Keep an eye out for Mike Revell’s second book – with a little bit of real life and a little bit of magic!

INTERVIEW WITH THE AUTHOR OF STONEBIRD, MIKE REVELL

Mike Revell
Mike Revell grew up in a village in Essex, close to Saffron Walden. He studied creative writing at the University of Essex then studied journalism at Harlow College.
Mike now lives in South Wales and, when not writing, he reports on the NFL for The Mirror newspaper.

What do you miss most about Essex?
Essex has played a big part in different stages of my life, and I miss it for different reasons.
I grew up around Saffron Walden and miss all the countryside around there.
I studied at the University of Essex and miss having so many friends close by, because a lot of the time it felt like having one giant holiday in Colchester!
I miss the train into Harlow, which always gave me chance to read, and seeing the friends I made at Harlow College every day.

What made you go from journalism to publishing your own book?
I’ve always wanted to be an author, so even while I was studying journalism I was scribbling book ideas in my notebook, then writing them up in lunch breaks or on the train or in cafes. Learning the craft of news writing helped my storytelling in a big way, because it’s all about finding the right words and writing concisely.

What are you reading at the moment?
I read a lot of children’s books, both because I like to see what’s out there, and I think the ideas in children’s and young adult fiction are often a lot more exciting than adult books.
I’m reading Phoenix by SF Said at the moment. It’s a rollicking sci-fi space adventure with gorgeous illustrations by Dave McKean.

Who, or what, gives you inspiration?
I find inspiration in so many places! Sometimes by reading other authors or watching movies, and other times just by going for a walk.
Seeing the world, the rolling hills on the horizon, the swoosh of passing cars, the rustle of trees can all spark ideas and send my mind wandering.
There’s a fantastic quote by Roald Dahl, where he says: “Watch with glittering eyes the whole world around you, because the greatest secrets are always hidden in the most unlikely places.”

You say you wanted to write about the importance of memories… what’s your fondest memory?
One of my favourite memories is from when I was three years old.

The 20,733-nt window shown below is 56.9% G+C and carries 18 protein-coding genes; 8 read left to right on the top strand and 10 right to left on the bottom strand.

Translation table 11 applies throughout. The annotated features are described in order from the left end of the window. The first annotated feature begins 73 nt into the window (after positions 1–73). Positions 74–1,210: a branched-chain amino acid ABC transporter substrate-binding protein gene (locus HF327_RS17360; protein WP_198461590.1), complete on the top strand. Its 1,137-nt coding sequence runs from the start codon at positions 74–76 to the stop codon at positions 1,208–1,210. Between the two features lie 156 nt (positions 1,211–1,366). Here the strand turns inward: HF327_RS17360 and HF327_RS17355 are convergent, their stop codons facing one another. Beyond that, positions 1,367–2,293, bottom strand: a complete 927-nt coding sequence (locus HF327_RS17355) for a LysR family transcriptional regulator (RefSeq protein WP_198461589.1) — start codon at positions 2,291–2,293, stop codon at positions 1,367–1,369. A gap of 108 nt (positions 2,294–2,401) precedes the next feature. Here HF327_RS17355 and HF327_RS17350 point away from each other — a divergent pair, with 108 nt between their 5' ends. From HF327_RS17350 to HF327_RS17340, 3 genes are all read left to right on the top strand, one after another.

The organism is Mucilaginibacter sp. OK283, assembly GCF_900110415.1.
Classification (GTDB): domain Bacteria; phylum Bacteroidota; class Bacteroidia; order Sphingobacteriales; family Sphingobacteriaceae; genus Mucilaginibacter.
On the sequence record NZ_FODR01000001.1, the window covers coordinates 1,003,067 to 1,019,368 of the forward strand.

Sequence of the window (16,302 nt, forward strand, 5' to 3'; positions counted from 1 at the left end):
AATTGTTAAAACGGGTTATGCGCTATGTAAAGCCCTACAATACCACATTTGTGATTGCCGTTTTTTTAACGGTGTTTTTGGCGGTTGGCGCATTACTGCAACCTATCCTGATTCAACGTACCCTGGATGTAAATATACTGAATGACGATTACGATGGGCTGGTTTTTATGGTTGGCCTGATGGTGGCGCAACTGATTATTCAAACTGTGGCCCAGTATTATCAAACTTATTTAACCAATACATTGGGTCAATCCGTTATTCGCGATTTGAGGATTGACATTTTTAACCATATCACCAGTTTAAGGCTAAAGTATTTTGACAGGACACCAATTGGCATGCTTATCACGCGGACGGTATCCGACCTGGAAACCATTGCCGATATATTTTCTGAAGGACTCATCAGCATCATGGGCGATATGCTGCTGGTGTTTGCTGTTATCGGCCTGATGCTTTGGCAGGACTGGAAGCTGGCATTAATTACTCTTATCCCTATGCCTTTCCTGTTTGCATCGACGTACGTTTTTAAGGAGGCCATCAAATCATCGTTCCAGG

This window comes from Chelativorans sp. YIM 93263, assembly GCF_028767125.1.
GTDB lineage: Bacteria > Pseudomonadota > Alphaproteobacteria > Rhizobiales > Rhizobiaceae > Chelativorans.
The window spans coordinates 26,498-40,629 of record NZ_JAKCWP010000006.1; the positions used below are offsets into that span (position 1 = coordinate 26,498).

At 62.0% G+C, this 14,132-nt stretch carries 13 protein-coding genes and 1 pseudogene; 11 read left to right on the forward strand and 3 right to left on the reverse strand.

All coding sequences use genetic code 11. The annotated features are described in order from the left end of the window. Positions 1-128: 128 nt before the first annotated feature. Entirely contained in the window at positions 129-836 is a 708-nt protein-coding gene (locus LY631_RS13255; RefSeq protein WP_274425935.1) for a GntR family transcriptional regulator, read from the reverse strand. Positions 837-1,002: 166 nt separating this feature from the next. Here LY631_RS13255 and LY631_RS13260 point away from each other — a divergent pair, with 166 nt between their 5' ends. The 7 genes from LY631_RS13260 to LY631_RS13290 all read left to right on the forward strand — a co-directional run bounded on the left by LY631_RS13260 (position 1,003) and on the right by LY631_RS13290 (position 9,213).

It was a good year, that one. I learned to tie my shoes and do up a tie. I collected all of the Teenage Mutant Hero Turtles, but best of all I learned how to ride my bike without stabilizers. I remember setting off down a hill with grubby knees and scuffed-up palms, and the thrill of realising I wasn’t just balancing… I was riding! I still remember how excited I was, bursting back into the house to tell my parents.

What did you find most difficult when writing Stonebird?
Probably the dementia scenes, with the grandma in her care home.
They’re all based on real life experiences I lived through with my own grandma.
I knew if I wanted to do the subject justice and treat it with honesty and respect, I would need to focus on the small things. The details of what it was like.

Other than writing, do you have any special talents?

I have double jointed thumbs and can make them dance in quite a sickeningly weird way.
I also love American football and have played it for about eight years, although not very much recently.

What’s your ultimate guilty pleasure?
The moment Taylor Swift comes on, whether it’s in the kitchen or at cheese night!

If I gave you a million pounds to donate, which charity would it go to and why?
The Alzheimer’s Society, because I’ve seen how horrible it is for people to deal with dementia, and know how it can affect the lives of everyone around it.

Any regrets?
I often wonder if I would change anything growing up, but then you never know how it might have affected the future.
Right now, I’m living my dream. I wouldn’t want to change anything about that.

Will there be a sequel? 
No sequel – but I’m busy working on a second book at the moment.
I can’t say much about it at, but it’s similar to Stonebird in that it’s got a little bit of real life and a little bit of magic!